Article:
Passive Solar Heating
Passive solar heating is one of the two main solar technologies that currently exist. In brief, passive solar heating is a cost effective way to provide heat to any building. Let's take a closer look at passive and active solar, and see how we can use each one of them for our needs.
Passive Solar Technologies
Passive solar does not use PV (photovoltaic) solar panels, batteries, inverters, or any other active electrical/mechanical systems when using sunlight for energy. Passive solar can heat water or air (passive solar heating), or move air for ventilating (passive solar cooling). Most commonly, passive solar technology is used for direct and indirect heating of air, water, or thermal mass. It is also used in solar cookers (to cook food) and in solar chimneys (for natural ventilation).
The best example of passive solar heating is a regular window, which allows for the air inside the room to heat up quite naturally. Another good example would be a greenhouse or solarium - a glass-enclosed room exposed to the sunlight. Yet another great example would be a car parked outside for hours on a hot day. Once you open the car's door, you will get blasted by a heat wave. The steering wheel and the seat may even require a few takes to be able to finally handle their temperature.
So can you use passive solar heating to heat up your entire home? Absolutely, you can. The basic idea of a green home built according to a sun-inspired design could include the following features: huge floor to floor insulated windows, large vertical skylights, sun rooms, sun-facing windows, building materials that absorb the sun (e.g., flat black finished walls), airtight construction, special building form to aid natural heat flow, thermal envelope ceiling, etc. Huge barrels with water placed behind the windows would absorb direct passive solar heat, and release the stored heat as needed into the building. Various summer shading devices could be used to keep the house cool in the summertime.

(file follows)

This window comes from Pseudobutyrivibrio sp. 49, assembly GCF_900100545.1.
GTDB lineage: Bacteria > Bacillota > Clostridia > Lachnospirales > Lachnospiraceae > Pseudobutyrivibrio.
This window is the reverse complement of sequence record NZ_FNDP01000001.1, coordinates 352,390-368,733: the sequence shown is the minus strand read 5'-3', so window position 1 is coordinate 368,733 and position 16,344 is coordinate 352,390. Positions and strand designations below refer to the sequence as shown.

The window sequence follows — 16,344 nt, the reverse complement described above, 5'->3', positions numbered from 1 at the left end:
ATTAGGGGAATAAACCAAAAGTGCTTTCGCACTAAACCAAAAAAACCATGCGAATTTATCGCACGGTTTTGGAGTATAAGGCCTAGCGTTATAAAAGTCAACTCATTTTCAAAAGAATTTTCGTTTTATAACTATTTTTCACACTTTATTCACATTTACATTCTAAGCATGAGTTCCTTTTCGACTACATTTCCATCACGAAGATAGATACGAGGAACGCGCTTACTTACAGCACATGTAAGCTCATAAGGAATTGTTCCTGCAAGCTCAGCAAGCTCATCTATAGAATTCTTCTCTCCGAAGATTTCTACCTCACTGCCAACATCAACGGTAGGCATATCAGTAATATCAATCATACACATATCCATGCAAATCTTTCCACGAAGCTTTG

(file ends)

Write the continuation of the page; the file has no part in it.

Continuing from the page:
Active Solar Technologies
Active solar devices convert the power of the Sun into usable light or heat, or use it to cool the air, employing electrical/mechanical devices (fans, pumps) to increase the amount of usable heat in the systems. Note that solar-based hot water systems that use fans or pumps to circulate air or water through a solar collector (e.g., solar swimming pool heaters), belong to the active solar technology. A solar collector can be non-concentrating (‘flat-plate'), or concentrating. Most solar collectors employ fixed mounting, but they can also have flexible mounting to track the sun's path for higher efficiency with passive or active solar trackers.
The most recognized example of active solar are photovoltaic solar panels, which absorb the light and generate DC energy, later converted into a regular AC current by a power converter. The obtained power can either be stored in a battery or fed into the grid.
Active vs. Passive Solar
Active solar systems can save more solar power for future use due to enhanced heat transport and transfer. However, passive solar is often easier and cheaper to implement. Both technologies are very powerful, and are actively used in homes and businesses around the globe.
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